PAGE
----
Jack Sellers, a 30-year fixture on the NASCAR K&N Pro Series West, has passed away. Sellers, who finished 14th at Roseville in the K&N season finale just nine days before his death, competed in 282 series events in his career. He drove his own underfunded equipment for the entirety of his career, and as a result – despite the sheer number of his K&N starts – never won. In fact, he never finished in the top-five in a single one of those races.
And to his final day, I think that was totally okay with Jack Sellers. In a way, I think he relished his role on the circuit. He was a personality who watched young drivers come and go, perfectly content to log laps, be a mentor, and have some fun.
The only conversation I had with Sellers came back in 2013, when the West Series came well east to race at Lebanon I-44 Speedway in Missouri. Being based on the East Coast, I didn’t get to talk to many West Coast guys that often, so I prioritized spending a few minutes in the back of Sellers’ hauler, eager to hear the story of a man I had seen in my old NASCAR Preview and Press Guides for so many years, never quite understanding why the guy kept on racing.
Sellers’ family were fixtures in the Central Valley area of California since the turn of the 20th century. Sellers’ grandfather, Nathan, had opened the Sacramento Coca-Cola Bottling Company and it has run in the family ever since. When Nathan passed on, Jack Sr. took over. When Jack Sr. passed on in 1973, it became his son’s. So Jack Sellers took over and ran the bottler in various positions until retiring to a emeritus position in 2007.
Sometime in the mid-80s, Sellers made the switch from carbonation to carburation. He got the racing bug and began racing at the Roseville Fairgrounds, the exact site he would make his last race this October. After two years of doing that, he tried his hand in the West Series, running a limited schedule in 1985 before committing to the series for many years to come. He wheeled his Coca-Cola machine around in the 80s, his Dad’s Root Beer machine around in the 90s, and his unsponsored solid red machine around in the 00s with essentially the same result in each showing – a few laps off the pace but almost always being there for the checkered flag, finishing somewhere between 12th to 14th. 282 starts total, just 35 top-10 finishes, a fifth-place points finish in 1993 being the highlight of his career.
I wish I still had the recording of that conversation in Missouri. I had hoped to write a feature about him for Speed51, but that race in Missouri wound up being pretty crazy. Every leader in the race seemed to break. Michael Self came from the back to win at the last lap. Daryl Harr recorded his best ever finish in 2nd. Heck, Sellers’ protege, Dylan Hutchison finished 5th, the first and only top-five finish a Sellers Racing machine would ever record in competition. Sellers reliably finished 13th and I never got around to featuring him on this site in the flourish of other things to write about that race. By the time I was free, my old phone was broke and the audio lost.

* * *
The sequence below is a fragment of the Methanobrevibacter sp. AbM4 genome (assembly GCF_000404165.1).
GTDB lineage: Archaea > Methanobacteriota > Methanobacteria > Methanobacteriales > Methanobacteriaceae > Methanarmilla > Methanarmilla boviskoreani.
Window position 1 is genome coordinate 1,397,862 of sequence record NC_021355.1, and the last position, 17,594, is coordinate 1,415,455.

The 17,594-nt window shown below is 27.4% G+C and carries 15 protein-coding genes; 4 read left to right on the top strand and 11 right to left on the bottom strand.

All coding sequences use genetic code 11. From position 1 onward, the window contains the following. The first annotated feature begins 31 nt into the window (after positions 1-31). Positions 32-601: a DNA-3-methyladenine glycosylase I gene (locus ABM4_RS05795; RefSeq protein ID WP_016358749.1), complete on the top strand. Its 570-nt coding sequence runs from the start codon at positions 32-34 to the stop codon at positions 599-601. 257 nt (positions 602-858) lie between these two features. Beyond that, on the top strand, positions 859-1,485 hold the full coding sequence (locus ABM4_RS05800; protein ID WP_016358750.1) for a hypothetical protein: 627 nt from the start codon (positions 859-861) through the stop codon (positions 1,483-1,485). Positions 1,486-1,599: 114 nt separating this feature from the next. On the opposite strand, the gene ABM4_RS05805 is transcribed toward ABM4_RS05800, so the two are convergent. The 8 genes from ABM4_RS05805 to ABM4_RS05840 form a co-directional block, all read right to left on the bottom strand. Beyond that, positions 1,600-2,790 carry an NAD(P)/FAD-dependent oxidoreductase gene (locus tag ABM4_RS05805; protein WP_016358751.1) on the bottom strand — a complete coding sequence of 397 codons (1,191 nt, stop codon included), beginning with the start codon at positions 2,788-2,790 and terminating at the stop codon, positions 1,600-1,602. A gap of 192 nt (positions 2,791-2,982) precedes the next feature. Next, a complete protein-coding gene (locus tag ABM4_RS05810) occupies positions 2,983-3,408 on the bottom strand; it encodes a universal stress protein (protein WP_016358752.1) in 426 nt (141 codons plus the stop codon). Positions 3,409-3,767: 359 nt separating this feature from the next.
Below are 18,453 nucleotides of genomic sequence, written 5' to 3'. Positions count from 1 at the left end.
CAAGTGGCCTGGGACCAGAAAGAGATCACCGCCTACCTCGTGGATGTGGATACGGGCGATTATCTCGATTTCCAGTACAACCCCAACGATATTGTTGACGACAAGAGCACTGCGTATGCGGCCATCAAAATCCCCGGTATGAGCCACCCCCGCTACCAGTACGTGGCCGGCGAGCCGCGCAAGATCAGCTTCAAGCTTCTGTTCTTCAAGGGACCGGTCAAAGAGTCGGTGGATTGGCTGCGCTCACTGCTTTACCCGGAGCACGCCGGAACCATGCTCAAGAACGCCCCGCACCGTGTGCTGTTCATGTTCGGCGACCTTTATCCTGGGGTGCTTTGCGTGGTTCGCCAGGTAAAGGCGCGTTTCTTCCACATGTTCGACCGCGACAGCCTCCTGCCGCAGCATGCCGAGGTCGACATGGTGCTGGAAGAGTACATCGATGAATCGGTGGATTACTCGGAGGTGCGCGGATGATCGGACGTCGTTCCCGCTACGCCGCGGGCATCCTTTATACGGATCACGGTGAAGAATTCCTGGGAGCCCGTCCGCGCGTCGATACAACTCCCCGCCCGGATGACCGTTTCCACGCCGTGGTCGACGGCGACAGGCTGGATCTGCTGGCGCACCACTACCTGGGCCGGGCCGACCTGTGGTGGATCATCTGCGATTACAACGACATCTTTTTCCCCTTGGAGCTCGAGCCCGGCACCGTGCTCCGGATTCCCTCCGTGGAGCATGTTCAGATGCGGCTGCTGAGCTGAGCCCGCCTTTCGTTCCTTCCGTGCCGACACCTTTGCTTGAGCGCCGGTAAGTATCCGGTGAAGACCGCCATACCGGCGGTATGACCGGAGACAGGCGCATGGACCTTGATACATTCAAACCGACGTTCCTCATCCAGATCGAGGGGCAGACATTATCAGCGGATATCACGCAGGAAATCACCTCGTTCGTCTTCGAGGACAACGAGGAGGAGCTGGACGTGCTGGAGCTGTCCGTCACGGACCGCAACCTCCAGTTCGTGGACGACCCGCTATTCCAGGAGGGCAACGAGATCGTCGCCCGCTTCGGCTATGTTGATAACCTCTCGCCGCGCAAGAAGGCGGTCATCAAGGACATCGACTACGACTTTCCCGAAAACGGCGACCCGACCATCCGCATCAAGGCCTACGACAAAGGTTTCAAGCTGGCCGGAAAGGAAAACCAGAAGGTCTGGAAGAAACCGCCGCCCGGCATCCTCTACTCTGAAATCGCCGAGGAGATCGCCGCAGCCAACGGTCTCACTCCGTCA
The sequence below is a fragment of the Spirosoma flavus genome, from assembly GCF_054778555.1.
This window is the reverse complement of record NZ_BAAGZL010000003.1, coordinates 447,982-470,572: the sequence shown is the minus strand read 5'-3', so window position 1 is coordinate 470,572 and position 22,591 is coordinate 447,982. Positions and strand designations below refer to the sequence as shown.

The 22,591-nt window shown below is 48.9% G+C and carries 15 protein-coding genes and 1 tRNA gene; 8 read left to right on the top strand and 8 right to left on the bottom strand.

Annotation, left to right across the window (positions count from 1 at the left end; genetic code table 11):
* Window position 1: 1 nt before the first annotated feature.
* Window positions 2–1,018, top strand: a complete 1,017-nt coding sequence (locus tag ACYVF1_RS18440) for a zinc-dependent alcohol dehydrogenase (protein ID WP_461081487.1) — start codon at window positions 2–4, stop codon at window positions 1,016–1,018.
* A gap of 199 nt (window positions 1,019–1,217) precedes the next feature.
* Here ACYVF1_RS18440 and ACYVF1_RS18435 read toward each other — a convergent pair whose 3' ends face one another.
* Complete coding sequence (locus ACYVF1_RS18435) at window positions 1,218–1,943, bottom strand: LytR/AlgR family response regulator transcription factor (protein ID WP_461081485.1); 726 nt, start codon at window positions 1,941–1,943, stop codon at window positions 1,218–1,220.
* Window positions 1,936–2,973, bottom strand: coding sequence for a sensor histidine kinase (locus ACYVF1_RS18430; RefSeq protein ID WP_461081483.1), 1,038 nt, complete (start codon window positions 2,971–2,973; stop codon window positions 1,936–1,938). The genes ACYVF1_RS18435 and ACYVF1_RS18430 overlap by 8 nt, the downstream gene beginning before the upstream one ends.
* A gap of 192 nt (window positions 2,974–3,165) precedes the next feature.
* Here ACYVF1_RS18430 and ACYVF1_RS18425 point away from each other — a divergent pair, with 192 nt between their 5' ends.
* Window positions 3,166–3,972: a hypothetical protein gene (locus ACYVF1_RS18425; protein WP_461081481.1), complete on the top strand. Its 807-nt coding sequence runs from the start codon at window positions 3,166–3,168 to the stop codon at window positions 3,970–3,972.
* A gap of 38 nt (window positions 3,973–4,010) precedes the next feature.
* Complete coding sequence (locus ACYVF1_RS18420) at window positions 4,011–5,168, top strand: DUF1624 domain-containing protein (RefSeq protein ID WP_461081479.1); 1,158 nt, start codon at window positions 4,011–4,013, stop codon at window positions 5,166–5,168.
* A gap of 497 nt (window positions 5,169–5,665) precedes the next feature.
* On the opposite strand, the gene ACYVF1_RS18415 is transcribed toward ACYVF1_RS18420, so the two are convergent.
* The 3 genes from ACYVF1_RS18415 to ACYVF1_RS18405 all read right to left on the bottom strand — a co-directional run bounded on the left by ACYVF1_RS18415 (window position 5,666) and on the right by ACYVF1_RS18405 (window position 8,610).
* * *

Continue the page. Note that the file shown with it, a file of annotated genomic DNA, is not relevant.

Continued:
But of all the interviews I’ve done with anyone in racing, I vividly remember the one with Sellers the most. His hearing was pretty long gone at that point, so most of our conversation was me shouting and him answering my questions while fiddling with his hearing aid. He was friendly, polite, very insightful. He said he didn’t mind the fact he’d never found Victory Lane. He’d wondered from time to time what would have happened if he could have gotten in good equipment instead of the duct-taped machines he self-bought with the little bit of money he didn’t reinvest in the Bottling Company. But he was having fun, a lot of it. That’s what counted to him. He said he appreciated what NASCAR had done for him, given him a place to race and to travel.
He had a conversation with Hutchison, talking about setup and the unique high-banked style of the track. Hutchison was one of a dozen or so young drivers he let pilot his team car. Sellers, I gathered, had a pretty fair deal for giving someone a shot. Help out the team, be willing to work on the car yourself, and he’d put you in for a few races. He also said he wanted to drive until he died, and I guess he accomplished that.
Sellers was the last of a dying breed in short track racing, that of the touring backmarker. Every series needs a few of these characters. Guys who’ll be there in years where the car count is low, ensuring you have a full field. Guys who no one can feel the least bit guilty for cheering for when they’re running in the top-ten late in race. Guys who give race directors fits for never staying out the way as much as they should – but at the same time, generally liked and respected enough that if they really didn’t belong, they’d have been long run off. In the North you had Scott Bouley running Busch North. In the East you had Wade Cole running Tour Modifieds. In the South you had Allen Karnes running All Pro. And in the West, you had Jack Sellers.
I remember clearly that Sellers called his racing career a success, a statistically untenable claim yet one, on a personal level, I can agree with. A lot of people never follow their dreams, and if they do, quit when they realize they will not achieve notoriety. There is something inherently compelling about those that try even knowing with certainty they will not win. The hopeless underdog fascinates us as much as the superhero. Sellers loved telling stories. Now his story in the racing history books is uniquely his own. That’s success enough for me.
— Story by Tim Quievryn // 51’s Third Turn // @thethirdturn